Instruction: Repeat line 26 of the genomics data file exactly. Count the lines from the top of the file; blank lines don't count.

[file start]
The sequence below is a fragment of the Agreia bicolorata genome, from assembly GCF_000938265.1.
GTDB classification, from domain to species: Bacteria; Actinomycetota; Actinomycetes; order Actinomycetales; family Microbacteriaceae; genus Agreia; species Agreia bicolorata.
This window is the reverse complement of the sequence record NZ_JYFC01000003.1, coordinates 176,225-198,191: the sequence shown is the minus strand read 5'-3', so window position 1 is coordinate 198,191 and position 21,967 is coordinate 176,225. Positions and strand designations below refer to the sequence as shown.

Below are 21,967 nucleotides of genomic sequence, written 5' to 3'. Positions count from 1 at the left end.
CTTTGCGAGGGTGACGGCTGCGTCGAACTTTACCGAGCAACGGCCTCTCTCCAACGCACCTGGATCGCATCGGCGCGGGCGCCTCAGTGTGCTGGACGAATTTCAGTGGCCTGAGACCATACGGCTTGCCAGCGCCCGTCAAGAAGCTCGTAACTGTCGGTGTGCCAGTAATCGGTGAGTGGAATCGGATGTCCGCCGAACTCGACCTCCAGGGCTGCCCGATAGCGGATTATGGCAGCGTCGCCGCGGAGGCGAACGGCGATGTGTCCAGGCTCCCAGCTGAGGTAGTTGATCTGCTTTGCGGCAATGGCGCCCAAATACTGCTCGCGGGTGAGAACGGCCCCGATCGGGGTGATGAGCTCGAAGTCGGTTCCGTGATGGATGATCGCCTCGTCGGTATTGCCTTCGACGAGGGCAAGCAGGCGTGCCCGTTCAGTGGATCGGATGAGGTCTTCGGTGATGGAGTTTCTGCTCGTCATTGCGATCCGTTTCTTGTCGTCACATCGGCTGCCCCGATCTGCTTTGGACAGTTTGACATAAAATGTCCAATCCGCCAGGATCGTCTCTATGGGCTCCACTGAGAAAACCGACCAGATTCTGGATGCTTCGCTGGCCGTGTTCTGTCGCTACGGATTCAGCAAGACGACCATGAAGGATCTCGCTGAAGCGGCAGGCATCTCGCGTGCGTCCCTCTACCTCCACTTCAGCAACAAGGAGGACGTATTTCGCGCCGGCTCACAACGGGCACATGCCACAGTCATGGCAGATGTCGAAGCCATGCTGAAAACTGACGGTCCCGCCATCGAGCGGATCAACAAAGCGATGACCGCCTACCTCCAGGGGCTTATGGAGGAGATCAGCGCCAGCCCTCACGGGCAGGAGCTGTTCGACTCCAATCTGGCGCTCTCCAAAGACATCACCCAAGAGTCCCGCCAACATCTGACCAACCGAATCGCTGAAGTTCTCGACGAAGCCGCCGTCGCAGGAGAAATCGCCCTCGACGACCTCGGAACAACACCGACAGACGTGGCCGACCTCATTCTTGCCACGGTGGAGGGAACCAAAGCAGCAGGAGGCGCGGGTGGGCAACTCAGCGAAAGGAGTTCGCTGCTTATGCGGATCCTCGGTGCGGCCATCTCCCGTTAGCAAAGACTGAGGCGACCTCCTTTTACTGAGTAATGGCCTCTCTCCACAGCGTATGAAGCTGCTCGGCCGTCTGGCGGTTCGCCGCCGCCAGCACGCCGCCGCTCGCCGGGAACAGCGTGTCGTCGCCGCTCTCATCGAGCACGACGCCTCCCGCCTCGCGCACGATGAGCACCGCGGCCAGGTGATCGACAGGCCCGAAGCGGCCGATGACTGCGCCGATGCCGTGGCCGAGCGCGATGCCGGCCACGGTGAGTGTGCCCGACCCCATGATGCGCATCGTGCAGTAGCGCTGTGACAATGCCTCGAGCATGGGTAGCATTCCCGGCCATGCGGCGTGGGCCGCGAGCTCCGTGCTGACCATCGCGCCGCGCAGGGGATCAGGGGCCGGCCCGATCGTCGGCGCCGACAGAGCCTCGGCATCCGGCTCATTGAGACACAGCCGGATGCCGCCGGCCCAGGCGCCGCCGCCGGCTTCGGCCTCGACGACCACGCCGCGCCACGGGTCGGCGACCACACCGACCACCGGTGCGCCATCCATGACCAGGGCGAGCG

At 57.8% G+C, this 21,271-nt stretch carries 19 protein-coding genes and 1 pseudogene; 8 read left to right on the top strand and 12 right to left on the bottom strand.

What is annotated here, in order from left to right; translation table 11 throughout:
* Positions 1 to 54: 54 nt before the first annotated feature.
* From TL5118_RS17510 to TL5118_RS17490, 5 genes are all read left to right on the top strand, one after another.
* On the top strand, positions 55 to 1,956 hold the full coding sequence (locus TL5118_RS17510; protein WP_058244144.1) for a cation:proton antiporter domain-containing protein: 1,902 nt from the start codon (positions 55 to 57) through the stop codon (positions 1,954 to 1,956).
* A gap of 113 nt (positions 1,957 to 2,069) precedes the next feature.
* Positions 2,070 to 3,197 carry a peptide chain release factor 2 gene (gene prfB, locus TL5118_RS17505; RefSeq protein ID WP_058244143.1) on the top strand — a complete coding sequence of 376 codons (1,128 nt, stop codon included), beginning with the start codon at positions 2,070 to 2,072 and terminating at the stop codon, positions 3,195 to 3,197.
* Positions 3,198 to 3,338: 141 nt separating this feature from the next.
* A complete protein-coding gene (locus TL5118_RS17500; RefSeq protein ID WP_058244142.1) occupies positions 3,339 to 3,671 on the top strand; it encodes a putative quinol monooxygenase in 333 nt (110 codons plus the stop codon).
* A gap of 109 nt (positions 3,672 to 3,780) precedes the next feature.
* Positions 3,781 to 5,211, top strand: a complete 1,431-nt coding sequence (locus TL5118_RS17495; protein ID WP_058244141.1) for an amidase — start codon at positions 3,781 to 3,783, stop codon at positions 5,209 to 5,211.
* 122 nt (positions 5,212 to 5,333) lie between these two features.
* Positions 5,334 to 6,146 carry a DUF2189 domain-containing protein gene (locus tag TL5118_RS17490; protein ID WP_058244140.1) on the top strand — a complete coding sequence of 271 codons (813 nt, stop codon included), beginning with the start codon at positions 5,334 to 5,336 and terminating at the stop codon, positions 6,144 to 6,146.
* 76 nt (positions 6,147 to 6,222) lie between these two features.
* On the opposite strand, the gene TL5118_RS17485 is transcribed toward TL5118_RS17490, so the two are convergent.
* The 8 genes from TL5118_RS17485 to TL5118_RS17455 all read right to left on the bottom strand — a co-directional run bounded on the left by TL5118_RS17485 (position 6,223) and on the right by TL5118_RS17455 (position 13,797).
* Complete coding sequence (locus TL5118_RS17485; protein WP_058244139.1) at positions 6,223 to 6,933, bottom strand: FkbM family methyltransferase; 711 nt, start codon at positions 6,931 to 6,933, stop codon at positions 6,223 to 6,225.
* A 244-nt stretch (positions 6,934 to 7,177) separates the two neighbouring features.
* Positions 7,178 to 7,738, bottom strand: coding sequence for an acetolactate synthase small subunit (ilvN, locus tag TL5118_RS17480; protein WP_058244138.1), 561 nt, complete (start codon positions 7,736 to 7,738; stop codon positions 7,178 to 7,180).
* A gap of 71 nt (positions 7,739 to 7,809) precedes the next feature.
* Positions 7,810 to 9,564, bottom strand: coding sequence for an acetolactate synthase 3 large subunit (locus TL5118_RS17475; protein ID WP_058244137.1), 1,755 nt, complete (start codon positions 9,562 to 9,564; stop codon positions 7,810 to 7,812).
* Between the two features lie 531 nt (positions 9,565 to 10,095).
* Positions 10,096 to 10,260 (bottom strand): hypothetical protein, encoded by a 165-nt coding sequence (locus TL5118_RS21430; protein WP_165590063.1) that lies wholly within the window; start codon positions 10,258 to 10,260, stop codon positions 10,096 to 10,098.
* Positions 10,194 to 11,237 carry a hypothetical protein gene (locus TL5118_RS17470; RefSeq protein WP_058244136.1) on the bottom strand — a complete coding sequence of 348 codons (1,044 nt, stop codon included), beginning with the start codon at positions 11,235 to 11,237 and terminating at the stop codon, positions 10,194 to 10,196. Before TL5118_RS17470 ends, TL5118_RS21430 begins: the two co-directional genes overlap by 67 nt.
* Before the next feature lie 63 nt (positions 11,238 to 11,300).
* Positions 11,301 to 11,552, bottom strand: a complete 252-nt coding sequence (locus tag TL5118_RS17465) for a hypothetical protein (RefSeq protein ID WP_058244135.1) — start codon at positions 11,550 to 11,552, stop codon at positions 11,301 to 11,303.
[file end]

* Positions 7,810 to 9,564, bottom strand: coding sequence for an acetolactate synthase 3 large subunit (locus TL5118_RS17475; protein ID WP_058244137.1), 1,755 nt, complete (start codon positions 9,562 to 9,564; stop codon positions 7,810 to 7,812).